The debate between two pairs of economists, which made the front page last month, continues to rage. Its ideological dimensions are evident to everyone. What has not been noticed, however, that the pairs have been discussing the performance of states that have little to do with them. Jagdish Bhagwati, the admirer of Narendra Modi’s Gujarat, is a Gujarati; but he was brought up by his judge father in Bombay, and escaped thence to Britain and America. Amartya Sen, the admirer of Kerala, grew up in Santiniketan; after some education in Bengal, he too escaped in the same direction. His compeer, Jean Drèze, is of Belgian origin; though it is difficult to pin him down, he is best characterized as a kurta-clad Lucknowi. Arvind Subramanian has just as little to do with Kerala or Gujarat.
It would be of great interest to know what these argumentative economists would have to say about Bengal, and indeed, why it did not occur to them to debate its performance. After all, this state fell from being India’s most developed province to something far less distinguished; some impudent people would also say that it declined from being at the pinnacle of Indian culture to somewhere near the bottom. It has also seen a political revolution; from virtually the world’s only communist state, it has turned into just another populist state. Nowhere is there a greater contrast between the potential and the reality. From verdant valleys to towering peaks, it has some of the most spectacular sights of India; but somehow, hordes of tourists overfly these attractions and prefer to haggle in the flesh markets of Bangkok. At least in the eyes of the state’s inhabitants, there is no more interesting state in the world; but the world does not share their opinion.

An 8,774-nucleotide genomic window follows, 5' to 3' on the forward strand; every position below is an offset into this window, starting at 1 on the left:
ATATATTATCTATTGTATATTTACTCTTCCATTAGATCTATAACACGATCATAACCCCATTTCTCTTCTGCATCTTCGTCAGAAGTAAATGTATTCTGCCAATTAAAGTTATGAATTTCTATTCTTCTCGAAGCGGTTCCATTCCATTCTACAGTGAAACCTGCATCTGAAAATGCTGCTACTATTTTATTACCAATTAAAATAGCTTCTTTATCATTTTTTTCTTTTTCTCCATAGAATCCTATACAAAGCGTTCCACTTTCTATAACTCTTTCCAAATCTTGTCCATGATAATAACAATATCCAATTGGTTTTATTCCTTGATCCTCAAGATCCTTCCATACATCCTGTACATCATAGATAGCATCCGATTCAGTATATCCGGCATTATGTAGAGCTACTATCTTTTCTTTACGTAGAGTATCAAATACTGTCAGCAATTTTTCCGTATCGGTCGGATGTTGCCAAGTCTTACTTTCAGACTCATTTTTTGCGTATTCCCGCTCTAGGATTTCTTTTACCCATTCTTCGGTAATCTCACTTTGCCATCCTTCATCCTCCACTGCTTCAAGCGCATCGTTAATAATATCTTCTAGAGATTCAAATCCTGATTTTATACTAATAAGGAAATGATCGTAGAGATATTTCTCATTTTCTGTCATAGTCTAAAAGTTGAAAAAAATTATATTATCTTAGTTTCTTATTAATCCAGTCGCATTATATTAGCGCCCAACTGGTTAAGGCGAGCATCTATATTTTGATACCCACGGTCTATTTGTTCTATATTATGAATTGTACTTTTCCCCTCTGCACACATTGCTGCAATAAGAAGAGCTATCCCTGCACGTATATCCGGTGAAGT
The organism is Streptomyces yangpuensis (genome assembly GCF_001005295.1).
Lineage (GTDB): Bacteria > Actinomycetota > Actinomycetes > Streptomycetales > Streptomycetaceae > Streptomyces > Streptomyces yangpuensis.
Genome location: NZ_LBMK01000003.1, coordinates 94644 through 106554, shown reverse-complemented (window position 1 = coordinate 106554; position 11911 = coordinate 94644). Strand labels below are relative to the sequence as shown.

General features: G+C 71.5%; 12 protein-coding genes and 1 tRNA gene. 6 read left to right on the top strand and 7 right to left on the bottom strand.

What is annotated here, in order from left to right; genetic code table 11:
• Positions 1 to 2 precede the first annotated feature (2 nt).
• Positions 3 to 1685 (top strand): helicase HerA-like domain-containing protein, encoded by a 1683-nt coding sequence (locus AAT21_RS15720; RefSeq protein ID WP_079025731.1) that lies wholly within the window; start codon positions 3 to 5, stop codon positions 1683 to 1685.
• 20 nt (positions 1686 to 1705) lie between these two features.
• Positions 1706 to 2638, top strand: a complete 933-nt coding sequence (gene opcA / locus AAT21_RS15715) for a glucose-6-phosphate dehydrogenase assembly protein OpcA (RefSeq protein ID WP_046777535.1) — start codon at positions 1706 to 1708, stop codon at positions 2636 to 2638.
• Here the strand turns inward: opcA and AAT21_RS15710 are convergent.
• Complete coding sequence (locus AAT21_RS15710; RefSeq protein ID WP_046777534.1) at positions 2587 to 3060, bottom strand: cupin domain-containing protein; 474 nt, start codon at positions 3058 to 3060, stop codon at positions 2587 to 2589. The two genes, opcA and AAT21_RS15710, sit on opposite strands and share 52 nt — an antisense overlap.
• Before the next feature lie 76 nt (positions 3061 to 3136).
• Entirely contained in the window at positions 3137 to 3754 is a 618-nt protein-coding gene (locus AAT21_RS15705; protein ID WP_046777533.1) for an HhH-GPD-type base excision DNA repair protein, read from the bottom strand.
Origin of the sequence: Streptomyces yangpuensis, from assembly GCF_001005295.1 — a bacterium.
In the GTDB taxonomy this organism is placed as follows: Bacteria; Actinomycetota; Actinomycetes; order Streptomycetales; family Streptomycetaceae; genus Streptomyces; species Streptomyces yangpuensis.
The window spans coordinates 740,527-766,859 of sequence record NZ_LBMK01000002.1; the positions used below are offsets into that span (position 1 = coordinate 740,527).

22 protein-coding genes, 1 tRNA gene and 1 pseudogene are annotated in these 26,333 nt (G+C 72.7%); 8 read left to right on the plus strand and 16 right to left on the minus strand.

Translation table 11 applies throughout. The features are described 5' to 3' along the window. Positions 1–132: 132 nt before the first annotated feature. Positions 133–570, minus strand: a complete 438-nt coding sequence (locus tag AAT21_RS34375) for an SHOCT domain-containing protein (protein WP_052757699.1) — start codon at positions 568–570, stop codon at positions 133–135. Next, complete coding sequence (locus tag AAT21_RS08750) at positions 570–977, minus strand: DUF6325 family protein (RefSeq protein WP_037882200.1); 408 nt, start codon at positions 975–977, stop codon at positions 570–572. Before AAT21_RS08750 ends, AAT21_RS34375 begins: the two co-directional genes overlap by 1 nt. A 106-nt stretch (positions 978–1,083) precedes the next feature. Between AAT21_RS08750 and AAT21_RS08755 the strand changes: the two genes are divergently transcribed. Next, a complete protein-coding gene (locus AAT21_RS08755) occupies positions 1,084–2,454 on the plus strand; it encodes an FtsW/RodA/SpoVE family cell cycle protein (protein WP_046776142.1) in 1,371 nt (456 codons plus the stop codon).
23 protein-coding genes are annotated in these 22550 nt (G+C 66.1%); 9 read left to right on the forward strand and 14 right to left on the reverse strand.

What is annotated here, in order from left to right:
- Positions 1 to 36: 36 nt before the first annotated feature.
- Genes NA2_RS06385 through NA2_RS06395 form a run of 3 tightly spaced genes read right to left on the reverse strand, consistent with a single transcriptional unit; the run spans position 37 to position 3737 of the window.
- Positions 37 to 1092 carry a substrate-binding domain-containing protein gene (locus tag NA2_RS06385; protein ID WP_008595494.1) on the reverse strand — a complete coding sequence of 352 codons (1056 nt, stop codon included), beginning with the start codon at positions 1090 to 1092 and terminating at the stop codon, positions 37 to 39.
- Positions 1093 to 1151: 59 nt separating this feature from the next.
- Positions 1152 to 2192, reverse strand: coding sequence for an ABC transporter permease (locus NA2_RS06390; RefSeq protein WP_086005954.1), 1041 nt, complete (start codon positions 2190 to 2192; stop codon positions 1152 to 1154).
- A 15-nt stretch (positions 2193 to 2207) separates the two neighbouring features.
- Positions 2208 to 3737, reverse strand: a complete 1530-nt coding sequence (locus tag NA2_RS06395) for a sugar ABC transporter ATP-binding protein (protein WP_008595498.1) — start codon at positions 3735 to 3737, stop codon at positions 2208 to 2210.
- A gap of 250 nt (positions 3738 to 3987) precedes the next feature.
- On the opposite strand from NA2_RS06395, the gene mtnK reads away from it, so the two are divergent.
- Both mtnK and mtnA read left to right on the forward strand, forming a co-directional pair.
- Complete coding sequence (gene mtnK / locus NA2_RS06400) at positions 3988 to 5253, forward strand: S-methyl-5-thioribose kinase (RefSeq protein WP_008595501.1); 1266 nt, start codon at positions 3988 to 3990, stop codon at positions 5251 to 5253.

What is it that makes them avert their eyes, and what would open their eyes to the treasures that are to be found here? It may be that Calcutta is a tough city, and that one needs bristles to survive in it. It may be that its taxi and rickshaw drivers are a slick lot who can be tackled only by experienced intellectual wrestlers. It may be that naïve tourists do not know the simple rule that roads are for pedestrians and pavements for hawkers. It may also be that these are all ignorant prejudices of people who briefly visited this city to write malignant tales about it. These are hypotheses that should fascinate trained minds, whether from Tientsin or Timbuctoo. The failure lies not in the state’s marketing strategy, but in its inability to identify the market. Bengal is not for the common, run-of-the-mill tourist; it is just the place for clever souls that can penetrate its complex personality. It is child’s play to write scholarly books about Gujarat or Kerala; let a thousand scholars come and scale Bengal.